We walked down a washed out road until we stood on a landing. Mary and I watched the light fade from the sky. Perched in a black oak tree, another hunter joined us. It was a solitary great horned owl beginning it’s evening hunt.
This is a true story of an encounter I had with a bear one day. Written and illustrated by Tim Livingston.
The deep impressions in the skid trail were unmistakably that of a large black bear. He had walked this trail so many times that his footsteps had created permanent depressions in the earth. Bears often walk in their same footsteps on their favorite paths. It’s quieter that way. A quiet bear is a well fed bear. This trail hadn’t been used for skidding logs for forty or fifty years judging by the trees growing there. The Bear owned the trail now.
I came up the trail for the same reason as the bear. I too was hunting. I carried my bow with an arrow nocked at the ready. Trying to be as silent as I could, I stepped where the bear stepped. It was so dry in the August woods that everything cracked and snapped under my feet. I moved along the edge of a steep ravine. Pausing every few steps to listen to the sounds of the forest. Suddenly, crashing sounded through the brush, and then a loud whooshing huff came from across the ravine. There was another huff and then another. I’d been made. It was the alarm sound of three black-tail deer. Deer were what I came for, but my element of surprise was lost. I couldn’t see any of them through the dense forest of Douglas-fir, pine and oak. I hoped they might move into an opening so I could. I sat down on the edge of the trail to quietly wait for things to settle down.
The huffing gradually subsided. The group of deer moved off never once revealing themselves to me. I waited a few more minutes hoping for a straggler. Then another huff sounded far up the draw. It seemed odd that this new deer would have detected me at that distance. The huff was followed by more huffing along with crashing in the brush. The crashing didn’t seem like deer. Quickly and quietly, I got to my feet and looked up toward the sound. Soon, a black bear foraging down the ravine came into view. I could tell by its size it was a big boar.
I couldn’t legally hunt this bear because my bear tag had been filled a week before. I didn’t want him to know I was here. His reaction would alert other deer in the area to my presence. Searching around, there was no way out of the ravine that wouldn’t attract the bear’s attention. Climbing the steep slopes through the leaves and duff would have been very noisy. I waited hoping he might go off on another trail, but he didn’t. He kept coming. I was downwind so he couldn’t smell me. Finally, when our encounter was inevitable, I had to alert the bear to my presence. I picked up a baseball sized rock and hurled it yelling, “Get outta here bear!” My throw missed, and the bear froze in his tracks about fifteen yards away.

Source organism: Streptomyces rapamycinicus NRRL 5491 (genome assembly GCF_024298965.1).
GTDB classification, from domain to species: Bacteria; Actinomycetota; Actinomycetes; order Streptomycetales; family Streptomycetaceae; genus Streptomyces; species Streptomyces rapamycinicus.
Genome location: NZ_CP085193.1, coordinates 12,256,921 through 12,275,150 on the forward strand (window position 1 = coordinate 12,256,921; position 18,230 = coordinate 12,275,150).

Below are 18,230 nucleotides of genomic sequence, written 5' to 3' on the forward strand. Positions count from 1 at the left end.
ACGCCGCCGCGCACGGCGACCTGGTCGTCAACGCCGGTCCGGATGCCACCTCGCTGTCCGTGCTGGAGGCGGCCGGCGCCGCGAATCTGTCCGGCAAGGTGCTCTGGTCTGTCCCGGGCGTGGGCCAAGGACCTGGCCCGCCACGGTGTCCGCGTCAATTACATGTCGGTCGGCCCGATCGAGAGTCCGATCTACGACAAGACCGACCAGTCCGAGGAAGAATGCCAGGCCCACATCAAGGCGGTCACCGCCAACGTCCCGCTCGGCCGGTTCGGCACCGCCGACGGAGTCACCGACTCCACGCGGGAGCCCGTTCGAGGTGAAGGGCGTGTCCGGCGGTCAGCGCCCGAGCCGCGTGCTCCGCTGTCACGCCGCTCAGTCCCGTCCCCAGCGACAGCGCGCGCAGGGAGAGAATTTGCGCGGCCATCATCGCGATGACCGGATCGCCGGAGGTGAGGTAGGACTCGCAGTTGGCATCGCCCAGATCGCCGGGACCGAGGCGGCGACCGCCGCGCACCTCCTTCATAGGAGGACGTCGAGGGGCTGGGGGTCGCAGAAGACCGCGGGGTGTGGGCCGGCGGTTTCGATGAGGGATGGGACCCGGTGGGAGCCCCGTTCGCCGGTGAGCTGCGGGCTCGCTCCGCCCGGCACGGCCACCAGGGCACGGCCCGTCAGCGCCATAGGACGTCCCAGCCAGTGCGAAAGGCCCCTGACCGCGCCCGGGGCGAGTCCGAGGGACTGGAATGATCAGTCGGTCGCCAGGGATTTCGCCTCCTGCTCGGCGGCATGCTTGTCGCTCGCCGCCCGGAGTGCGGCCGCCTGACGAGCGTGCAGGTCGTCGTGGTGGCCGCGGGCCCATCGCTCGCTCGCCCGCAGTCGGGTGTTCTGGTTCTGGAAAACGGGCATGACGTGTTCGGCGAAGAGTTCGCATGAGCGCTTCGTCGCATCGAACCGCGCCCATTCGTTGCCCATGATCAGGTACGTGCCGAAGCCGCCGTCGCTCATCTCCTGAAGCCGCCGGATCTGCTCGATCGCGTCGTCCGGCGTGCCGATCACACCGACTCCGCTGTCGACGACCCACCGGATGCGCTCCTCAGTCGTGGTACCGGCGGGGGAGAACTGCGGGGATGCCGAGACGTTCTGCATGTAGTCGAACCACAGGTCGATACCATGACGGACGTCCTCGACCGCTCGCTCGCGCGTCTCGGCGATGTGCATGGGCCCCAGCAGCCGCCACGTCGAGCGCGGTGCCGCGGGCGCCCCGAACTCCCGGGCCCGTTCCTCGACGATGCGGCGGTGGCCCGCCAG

When most black bears encounter people they run away fast, but boars in August are different. They are the most dangerous. They’re famished and will attack people, especially in the back country. This one sized me up trying to decide if I was on his menu. He didn’t know what to make of me dressed in camouflage and full face paint. I kept yelling at the bear. Telling him to leave, threatening him and even cussing his mother failed to move him along. The bear tipped his head back and with lips curled out, tried to find my scent on the breeze. Fortunately, the wind was in my favor. The bear was uncertain. Seconds ticked by and then minutes, but the bear wouldn’t budge. I moved slowly to my right past some tree branches. Now I had a clear shot at him. I knew at this range I wouldn’t miss him, but he could easily reach me before I could nock the next arrow. At that moment my arrow just seemed like a pointy little stick. I didn’t dare turn my back.
I was down to one last desperate bluff to convince the bear to leave. I raised my bow up as high as I could without taking my finger off the trigger. Then with a guttural yell I lunged toward him. Mama bears often bluff charge people or other bears to make them back off. Any bear should instinctively understand. He didn’t move. I repeated the lunge. Again, the bear didn’t move. He didn’t even twitch. We were now only ten yards apart. What had seemed like an okay idea at the time was suddenly feeling like a really dumb idea. Drawing my bow for what was to come next, I was ready to fire if he took one step in my direction. The seconds slowly ticked by as we stared each other down. Abruptly, the bear turned and bolted up slope away from me. Then, just as quickly turned back around and sat down. We were now at the more comfortable distance of thirty yards apart and still staring each other down.
Taking a chance, I laid my bow on the ground with the arrow still knocked. Then, slipping the pack off my back, I pulled out my camera. My eyes never left the bear. I took pictures until he moved. The bear circled to my right behind the cover of some bushes, but kept his distance. I had pushed my luck, so I stowed the camera and put my pack back on.
The bear was now sitting on a small ridge above me and I had to pass right below him to go on my way. I faced him as I moved slowly past with my bow at the ready. Immediately ahead was another ravine. It was small but deep. I kept looking back to see if the bear had moved. He had not. As I was trying to sort out how to cross the ravine with a big black bear looking down on me, there was loud crashing. I wheeled around to find the bear was gone. He had run down the other side of the ridge.